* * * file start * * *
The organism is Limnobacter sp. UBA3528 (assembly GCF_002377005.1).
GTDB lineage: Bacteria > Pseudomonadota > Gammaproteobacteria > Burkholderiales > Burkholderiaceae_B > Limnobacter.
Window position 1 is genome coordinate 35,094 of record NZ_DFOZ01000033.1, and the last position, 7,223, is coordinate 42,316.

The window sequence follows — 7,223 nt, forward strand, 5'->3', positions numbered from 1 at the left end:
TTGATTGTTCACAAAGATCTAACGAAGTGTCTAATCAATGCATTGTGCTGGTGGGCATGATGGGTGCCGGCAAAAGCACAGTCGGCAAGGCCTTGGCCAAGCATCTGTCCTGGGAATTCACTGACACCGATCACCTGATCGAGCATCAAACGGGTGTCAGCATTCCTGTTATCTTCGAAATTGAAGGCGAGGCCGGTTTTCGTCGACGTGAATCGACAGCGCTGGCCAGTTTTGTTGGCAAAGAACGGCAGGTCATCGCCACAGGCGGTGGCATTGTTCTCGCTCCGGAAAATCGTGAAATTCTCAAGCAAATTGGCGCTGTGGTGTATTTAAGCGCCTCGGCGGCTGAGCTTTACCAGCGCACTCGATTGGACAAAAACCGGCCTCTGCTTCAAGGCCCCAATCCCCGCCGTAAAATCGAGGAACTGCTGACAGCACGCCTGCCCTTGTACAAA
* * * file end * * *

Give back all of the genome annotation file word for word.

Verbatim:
The organism is Limnobacter sp. UBA3528 (assembly GCF_002377005.1).
GTDB lineage: Bacteria > Pseudomonadota > Gammaproteobacteria > Burkholderiales > Burkholderiaceae_B > Limnobacter.
Window position 1 is genome coordinate 35,094 of record NZ_DFOZ01000033.1, and the last position, 7,223, is coordinate 42,316.

The window sequence follows — 7,223 nt, forward strand, 5'->3', positions numbered from 1 at the left end:
TTGATTGTTCACAAAGATCTAACGAAGTGTCTAATCAATGCATTGTGCTGGTGGGCATGATGGGTGCCGGCAAAAGCACAGTCGGCAAGGCCTTGGCCAAGCATCTGTCCTGGGAATTCACTGACACCGATCACCTGATCGAGCATCAAACGGGTGTCAGCATTCCTGTTATCTTCGAAATTGAAGGCGAGGCCGGTTTTCGTCGACGTGAATCGACAGCGCTGGCCAGTTTTGTTGGCAAAGAACGGCAGGTCATCGCCACAGGCGGTGGCATTGTTCTCGCTCCGGAAAATCGTGAAATTCTCAAGCAAATTGGCGCTGTGGTGTATTTAAGCGCCTCGGCGGCTGAGCTTTACCAGCGCACTCGATTGGACAAAAACCGGCCTCTGCTTCAAGGCCCCAATCCCCGCCGTAAAATCGAGGAACTGCTGACAGCACGCCTGCCCTTGTACAAA